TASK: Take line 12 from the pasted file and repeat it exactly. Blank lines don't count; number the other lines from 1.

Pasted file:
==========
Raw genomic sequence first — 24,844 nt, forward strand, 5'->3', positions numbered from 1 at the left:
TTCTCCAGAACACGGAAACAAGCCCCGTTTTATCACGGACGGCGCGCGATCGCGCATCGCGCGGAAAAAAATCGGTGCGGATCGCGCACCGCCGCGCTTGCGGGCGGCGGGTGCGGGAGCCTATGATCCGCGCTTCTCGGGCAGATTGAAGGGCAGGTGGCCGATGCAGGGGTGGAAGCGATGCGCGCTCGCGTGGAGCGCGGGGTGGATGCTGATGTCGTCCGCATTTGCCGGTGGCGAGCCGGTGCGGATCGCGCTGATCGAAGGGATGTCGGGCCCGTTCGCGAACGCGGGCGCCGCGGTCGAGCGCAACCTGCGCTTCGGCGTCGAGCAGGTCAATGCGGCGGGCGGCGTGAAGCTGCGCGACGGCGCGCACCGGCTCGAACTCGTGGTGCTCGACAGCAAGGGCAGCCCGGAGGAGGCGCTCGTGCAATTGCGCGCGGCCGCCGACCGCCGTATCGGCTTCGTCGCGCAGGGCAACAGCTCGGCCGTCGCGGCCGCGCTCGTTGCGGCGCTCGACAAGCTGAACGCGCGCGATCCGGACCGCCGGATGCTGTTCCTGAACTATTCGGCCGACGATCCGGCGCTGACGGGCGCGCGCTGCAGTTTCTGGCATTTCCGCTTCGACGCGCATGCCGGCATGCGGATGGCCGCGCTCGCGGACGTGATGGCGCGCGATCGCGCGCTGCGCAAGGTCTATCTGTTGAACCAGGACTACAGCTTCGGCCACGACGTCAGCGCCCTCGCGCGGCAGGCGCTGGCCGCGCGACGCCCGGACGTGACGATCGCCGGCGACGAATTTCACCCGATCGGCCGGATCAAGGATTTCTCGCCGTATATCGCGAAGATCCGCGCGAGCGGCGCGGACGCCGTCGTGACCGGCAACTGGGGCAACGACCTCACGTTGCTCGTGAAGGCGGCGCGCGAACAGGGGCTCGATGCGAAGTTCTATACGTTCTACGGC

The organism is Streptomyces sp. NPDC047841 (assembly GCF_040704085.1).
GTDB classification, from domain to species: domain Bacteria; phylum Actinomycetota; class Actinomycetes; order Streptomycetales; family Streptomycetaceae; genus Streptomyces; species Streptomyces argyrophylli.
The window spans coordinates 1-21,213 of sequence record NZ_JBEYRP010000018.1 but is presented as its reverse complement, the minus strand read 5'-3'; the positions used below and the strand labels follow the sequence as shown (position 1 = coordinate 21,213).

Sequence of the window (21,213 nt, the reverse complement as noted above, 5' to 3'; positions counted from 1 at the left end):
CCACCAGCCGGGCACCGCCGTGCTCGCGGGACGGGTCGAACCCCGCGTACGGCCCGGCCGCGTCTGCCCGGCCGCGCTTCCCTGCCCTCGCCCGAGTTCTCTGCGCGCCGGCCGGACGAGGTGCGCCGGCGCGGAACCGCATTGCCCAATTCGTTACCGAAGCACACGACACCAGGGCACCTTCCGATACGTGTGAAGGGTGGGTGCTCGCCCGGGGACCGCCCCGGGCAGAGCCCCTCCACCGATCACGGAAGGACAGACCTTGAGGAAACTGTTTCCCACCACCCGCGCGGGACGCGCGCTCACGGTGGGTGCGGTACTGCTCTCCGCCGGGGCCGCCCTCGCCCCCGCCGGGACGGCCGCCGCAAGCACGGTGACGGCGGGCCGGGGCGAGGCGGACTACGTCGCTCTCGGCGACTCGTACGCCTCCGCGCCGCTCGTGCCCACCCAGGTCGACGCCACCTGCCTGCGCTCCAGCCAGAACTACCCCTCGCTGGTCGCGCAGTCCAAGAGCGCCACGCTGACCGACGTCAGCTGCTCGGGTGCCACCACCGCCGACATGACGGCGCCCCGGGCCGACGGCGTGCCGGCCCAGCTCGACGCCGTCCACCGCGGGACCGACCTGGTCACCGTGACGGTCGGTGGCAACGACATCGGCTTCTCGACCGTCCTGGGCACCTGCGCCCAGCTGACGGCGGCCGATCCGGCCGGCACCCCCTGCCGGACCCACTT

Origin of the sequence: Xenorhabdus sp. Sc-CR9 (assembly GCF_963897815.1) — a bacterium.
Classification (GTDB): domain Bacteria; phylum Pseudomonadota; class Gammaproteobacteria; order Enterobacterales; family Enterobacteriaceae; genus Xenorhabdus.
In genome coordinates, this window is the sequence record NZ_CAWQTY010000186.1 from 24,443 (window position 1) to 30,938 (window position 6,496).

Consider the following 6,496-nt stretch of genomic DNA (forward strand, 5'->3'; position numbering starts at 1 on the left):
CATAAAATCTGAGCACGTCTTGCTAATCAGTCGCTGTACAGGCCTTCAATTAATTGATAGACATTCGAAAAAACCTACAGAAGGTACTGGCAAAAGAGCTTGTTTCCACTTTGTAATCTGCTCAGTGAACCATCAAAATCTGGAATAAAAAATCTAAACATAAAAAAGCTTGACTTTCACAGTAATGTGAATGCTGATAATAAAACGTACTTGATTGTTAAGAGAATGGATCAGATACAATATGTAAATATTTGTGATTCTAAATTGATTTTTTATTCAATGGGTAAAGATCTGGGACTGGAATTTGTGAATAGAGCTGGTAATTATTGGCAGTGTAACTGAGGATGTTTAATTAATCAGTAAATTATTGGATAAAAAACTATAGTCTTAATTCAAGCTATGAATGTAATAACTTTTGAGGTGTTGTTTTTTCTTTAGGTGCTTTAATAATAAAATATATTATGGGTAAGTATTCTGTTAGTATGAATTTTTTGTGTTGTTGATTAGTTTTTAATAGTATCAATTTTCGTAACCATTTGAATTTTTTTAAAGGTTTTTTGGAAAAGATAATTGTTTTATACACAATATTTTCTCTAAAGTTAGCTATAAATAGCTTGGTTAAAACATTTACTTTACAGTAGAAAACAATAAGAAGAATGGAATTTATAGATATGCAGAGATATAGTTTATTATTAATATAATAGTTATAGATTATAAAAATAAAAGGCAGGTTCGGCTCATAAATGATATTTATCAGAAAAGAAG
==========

CATAAAATCTGAGCACGTCTTGCTAATCAGTCGCTGTACAGGCCTTCAATTAATTGATAGACATTCGAAAAAACCTACAGAAGGTACTGGCAAAAGAGCTTGTTTCCACTTTGTAATCTGCTCAGTGAACCATCAAAATCTGGAATAAAAAATCTAAACATAAAAAAGCTTGACTTTCACAGTAATGTGAATGCTGATAATAAAACGTACTTGATTGTTAAGAGAATGGATCAGATACAATATGTAAATATTTGTGATTCTAAATTGATTTTTTATTCAATGGGTAAAGATCTGGGACTGGAATTTGTGAATAGAGCTGGTAATTATTGGCAGTGTAACTGAGGATGTTTAATTAATCAGTAAATTATTGGATAAAAAACTATAGTCTTAATTCAAGCTATGAATGTAATAACTTTTGAGGTGTTGTTTTTTCTTTAGGTGCTTTAATAATAAAATATATTATGGGTAAGTATTCTGTTAGTATGAATTTTTTGTGTTGTTGATTAGTTTTTAATAGTATCAATTTTCGTAACCATTTGAATTTTTTTAAAGGTTTTTTGGAAAAGATAATTGTTTTATACACAATATTTTCTCTAAAGTTAGCTATAAATAGCTTGGTTAAAACATTTACTTTACAGTAGAAAACAATAAGAAGAATGGAATTTATAGATATGCAGAGATATAGTTTATTATTAATATAATAGTTATAGATTATAAAAATAAAAGGCAGGTTCGGCTCATAAATGATATTTATCAGAAAAGAAG